Heterozygous loss of function mutations in CHD7 (chromodomain helicase DNA-binding protein 7) lead to CHARGE syndrome, a complex developmental disorder affecting craniofacial structures, cranial nerves and several organ systems. Recently, it was demonstrated that CHD7 is essential for the formation of multipotent migratory neural crest cells, which migrate from the neural tube to many regions of the embryo, where they differentiate into various tissues including craniofacial and heart structures. So far, only few CHD7 target genes involved in neural crest cell development have been identified and the role of CHD7 in neural crest cell guidance and the regulation of mesenchymal-epithelial transition are unknown. Therefore, we undertook a genome-wide microarray expression analysis on wild-type and CHD7 deficient (Chd7Whi/+ and Chd7Whi/Whi) mouse embryos at day 9.5, a time point of neural crest cell migration. We identified 98 differentially expressed genes between wild-type and Chd7Whi/Whi embryos. Interestingly, many misregulated genes are involved in neural crest cell and axon guidance such as semaphorins and ephrin receptors. By performing knockdown experiments for Chd7 in Xenopus laevis embryos, we found abnormalities in the expression pattern of Sema3a, a protein involved in the pathogenesis of Kallmann syndrome, in vivo. In addition, we detected non-synonymous SEMA3A variations in 3 out of 45 CHD7-negative CHARGE patients. In summary, we discovered for the first time that Chd7 regulates genes involved in neural crest cell guidance, demonstrating a new aspect in the pathogenesis of CHARGE syndrome. Furthermore, we showed for Sema3a a conserved regulatory mechanism across different species, highlighting its significance during development. Although we postulated that the non-synonymous SEMA3A variants which we found in CHD7-negative CHARGE patients alone are not sufficient to produce the phenotype, we suggest an important modifier role for SEMA3A in the pathogenesis of this multiple malformation syndrome.
This is a preview of subscription content, access via your institution.
Buy single article
Instant access to the full article PDF.
Tax calculation will be finalised during checkout.
Subscribe to journal
Immediate online access to all issues from 2019. Subscription will auto renew annually.
Tax calculation will be finalised during checkout.
Aramaki M, Udaka T, Kosaki R, Makita Y, Okamoto N, Yoshihashi H, Oki H, Nanao K, Moriyama N, Oku S, Hasegawa T, Takahashi T, Fukushima Y, Kawame H, Kosaki K (2006) Phenotypic spectrum of CHARGE syndrome with CHD7 mutations. J Pediatr 148:410–414. doi:10.1016/j.jpeds.2005.10.044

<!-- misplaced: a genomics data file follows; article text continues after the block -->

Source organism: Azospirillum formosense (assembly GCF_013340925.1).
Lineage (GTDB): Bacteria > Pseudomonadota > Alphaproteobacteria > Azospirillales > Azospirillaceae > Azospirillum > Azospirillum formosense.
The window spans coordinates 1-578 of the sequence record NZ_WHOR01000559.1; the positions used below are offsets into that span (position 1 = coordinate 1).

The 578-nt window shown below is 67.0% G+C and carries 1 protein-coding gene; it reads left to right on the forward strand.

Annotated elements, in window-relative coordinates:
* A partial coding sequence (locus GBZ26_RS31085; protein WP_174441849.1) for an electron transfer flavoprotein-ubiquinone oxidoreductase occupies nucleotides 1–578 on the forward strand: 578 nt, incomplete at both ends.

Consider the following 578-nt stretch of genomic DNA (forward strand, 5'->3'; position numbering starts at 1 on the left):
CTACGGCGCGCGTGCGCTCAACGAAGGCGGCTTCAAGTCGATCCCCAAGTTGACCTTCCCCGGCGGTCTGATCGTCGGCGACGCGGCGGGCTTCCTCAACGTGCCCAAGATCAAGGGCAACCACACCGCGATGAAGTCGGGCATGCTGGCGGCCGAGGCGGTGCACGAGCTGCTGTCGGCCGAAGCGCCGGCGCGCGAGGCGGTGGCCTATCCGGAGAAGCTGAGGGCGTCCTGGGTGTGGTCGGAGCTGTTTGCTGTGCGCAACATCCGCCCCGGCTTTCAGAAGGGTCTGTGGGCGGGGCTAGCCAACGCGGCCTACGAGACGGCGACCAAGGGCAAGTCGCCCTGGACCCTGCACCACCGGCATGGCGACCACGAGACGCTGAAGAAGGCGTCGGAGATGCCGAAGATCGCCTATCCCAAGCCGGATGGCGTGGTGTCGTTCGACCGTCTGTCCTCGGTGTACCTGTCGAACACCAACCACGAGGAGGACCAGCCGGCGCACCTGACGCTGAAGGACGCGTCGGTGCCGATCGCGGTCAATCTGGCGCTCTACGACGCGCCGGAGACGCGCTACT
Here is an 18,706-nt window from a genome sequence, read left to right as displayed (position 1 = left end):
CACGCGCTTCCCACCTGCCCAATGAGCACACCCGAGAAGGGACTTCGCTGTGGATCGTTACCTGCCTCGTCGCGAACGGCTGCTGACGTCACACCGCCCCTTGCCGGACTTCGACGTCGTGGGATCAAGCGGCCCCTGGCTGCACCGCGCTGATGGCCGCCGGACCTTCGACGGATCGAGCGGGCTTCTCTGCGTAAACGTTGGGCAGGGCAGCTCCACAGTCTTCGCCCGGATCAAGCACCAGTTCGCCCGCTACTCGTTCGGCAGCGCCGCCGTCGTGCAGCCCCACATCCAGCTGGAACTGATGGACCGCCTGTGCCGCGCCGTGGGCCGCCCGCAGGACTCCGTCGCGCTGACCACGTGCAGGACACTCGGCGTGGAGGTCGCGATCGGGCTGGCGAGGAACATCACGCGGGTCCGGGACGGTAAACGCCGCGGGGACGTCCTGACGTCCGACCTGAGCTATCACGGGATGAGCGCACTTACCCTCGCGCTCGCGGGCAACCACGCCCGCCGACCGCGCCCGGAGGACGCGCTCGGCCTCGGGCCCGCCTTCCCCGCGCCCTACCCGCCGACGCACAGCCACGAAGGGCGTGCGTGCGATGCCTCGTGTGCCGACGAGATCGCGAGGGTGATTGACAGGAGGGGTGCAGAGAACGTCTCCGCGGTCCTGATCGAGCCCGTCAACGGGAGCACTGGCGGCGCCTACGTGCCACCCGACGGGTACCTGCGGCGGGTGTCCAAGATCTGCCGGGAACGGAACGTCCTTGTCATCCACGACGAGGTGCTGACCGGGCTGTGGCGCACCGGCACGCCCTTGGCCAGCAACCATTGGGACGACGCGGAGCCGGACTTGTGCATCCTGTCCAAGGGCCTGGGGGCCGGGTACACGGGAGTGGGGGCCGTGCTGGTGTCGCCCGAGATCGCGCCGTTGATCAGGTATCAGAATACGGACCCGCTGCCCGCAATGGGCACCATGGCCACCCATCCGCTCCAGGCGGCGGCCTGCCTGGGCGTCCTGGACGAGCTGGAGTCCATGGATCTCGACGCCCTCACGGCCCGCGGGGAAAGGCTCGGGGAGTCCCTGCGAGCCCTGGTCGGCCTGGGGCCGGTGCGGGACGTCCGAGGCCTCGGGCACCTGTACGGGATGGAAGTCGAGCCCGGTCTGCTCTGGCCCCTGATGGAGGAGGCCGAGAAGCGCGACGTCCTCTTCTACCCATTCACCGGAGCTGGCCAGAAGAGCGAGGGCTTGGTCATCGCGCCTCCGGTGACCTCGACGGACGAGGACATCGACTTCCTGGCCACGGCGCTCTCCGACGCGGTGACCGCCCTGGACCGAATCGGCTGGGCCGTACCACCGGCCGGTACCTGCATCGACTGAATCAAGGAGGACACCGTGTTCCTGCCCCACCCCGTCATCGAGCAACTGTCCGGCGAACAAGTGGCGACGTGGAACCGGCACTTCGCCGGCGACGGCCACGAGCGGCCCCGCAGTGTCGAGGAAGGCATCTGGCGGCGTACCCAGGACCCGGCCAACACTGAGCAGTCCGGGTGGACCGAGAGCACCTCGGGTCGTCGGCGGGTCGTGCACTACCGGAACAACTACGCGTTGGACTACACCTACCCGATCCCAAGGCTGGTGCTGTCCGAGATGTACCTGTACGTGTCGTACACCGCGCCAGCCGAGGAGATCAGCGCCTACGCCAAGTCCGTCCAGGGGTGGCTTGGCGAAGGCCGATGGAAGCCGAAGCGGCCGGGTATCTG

Bajpai R, Chen DA, Rada-Iglesias A, Zhang J, Xiong Y, Helms J, Chang CP, Zhao Y, Swigut T, Wysocka J (2010) CHD7 cooperates with PBAF to control multipotent neural crest formation. Nature 463:958–962. doi:10.1038/nature08733
Bergman JE, Janssen N, Hoefsloot LH, Jongmans MC, Hofstra RM, van Ravenswaaij-Arts CM (2011) CHD7 mutations and CHARGE syndrome: the clinical implications of an expanding phenotype. J Med Genet 48:334–342. doi:10.1136/jmg.2010.087106
Borchers A, David R, Wedlich D (2001) Xenopus cadherin-11 restrains cranial neural crest migration and influences neural crest specification. Development 128:3049–3060
Bosman EA, Penn AC, Ambrose JC, Kettleborough R, Stemple DL, Steel KP (2005) Multiple mutations in mouse Chd7 provide models for CHARGE syndrome. Hum Mol Genet 14:3463–3476. doi:10.1093/hmg/ddi375
Chalouhi C, Faulcon P, Le Bihan C, Hertz-Pannier L, Bonfils P, Abadie V (2005) Olfactory evaluation in children: application to the CHARGE syndrome. Pediatrics 116:e81–e88. doi:10.1542/peds.2004-1970
da Huang W, Sherman BT, Lempicki RA (2009a) Bioinformatics enrichment tools: paths toward the comprehensive functional analysis of large gene lists. Nucleic Acids Res 37:1–13. doi:10.1093/nar/gkn923
da Huang W, Sherman BT, Lempicki RA (2009b) Systematic and integrative analysis of large gene lists using DAVID bioinformatics resources. Nat Protoc 4:44–57. doi:10.1038/nprot.2008.211
Dode C, Hardelin JP (2009) Kallmann syndrome. Eur J Hum Genet 17:139–146. doi:10.1038/ejhg.2008.206
Gammill LS, Bronner-Fraser M (2003) Neural crest specification: migrating into genomics. Nat Rev Neurosci 4:795–805. doi:10.1038/nrn1219
Hall BK (2000) The neural crest as a fourth germ layer and vertebrates as quadroblastic not triploblastic. Evol Dev 2:3–5
Hanchate NK, Giacobini P, Lhuillier P, Parkash J, Espy C, Fouveaut C, Leroy C, Baron S, Campagne C, Vanacker C, Collier F, Cruaud C, Meyer V, Garcia-Pinero A, Dewailly D, Cortet-Rudelli C, Gersak K, Metz C, Chabrier G, Pugeat M, Young J, Hardelin JP, Prevot V, Dode C (2012) SEMA3A, a gene involved in axonal pathfinding, is mutated in patients with Kallmann syndrome. PLoS Genet 8:e1002896. doi:10.1371/journal.pgen.1002896
Harland RM (1991) In situ hybridization: an improved whole-mount method for Xenopus embryos. Methods Cell Biol 36:685–695
Hawker K, Fuchs H, Angelis MH, Steel KP (2005) Two new mouse mutants with vestibular defects that map to the highly mutable locus on chromosome 4. Int J Audiol 44:171–177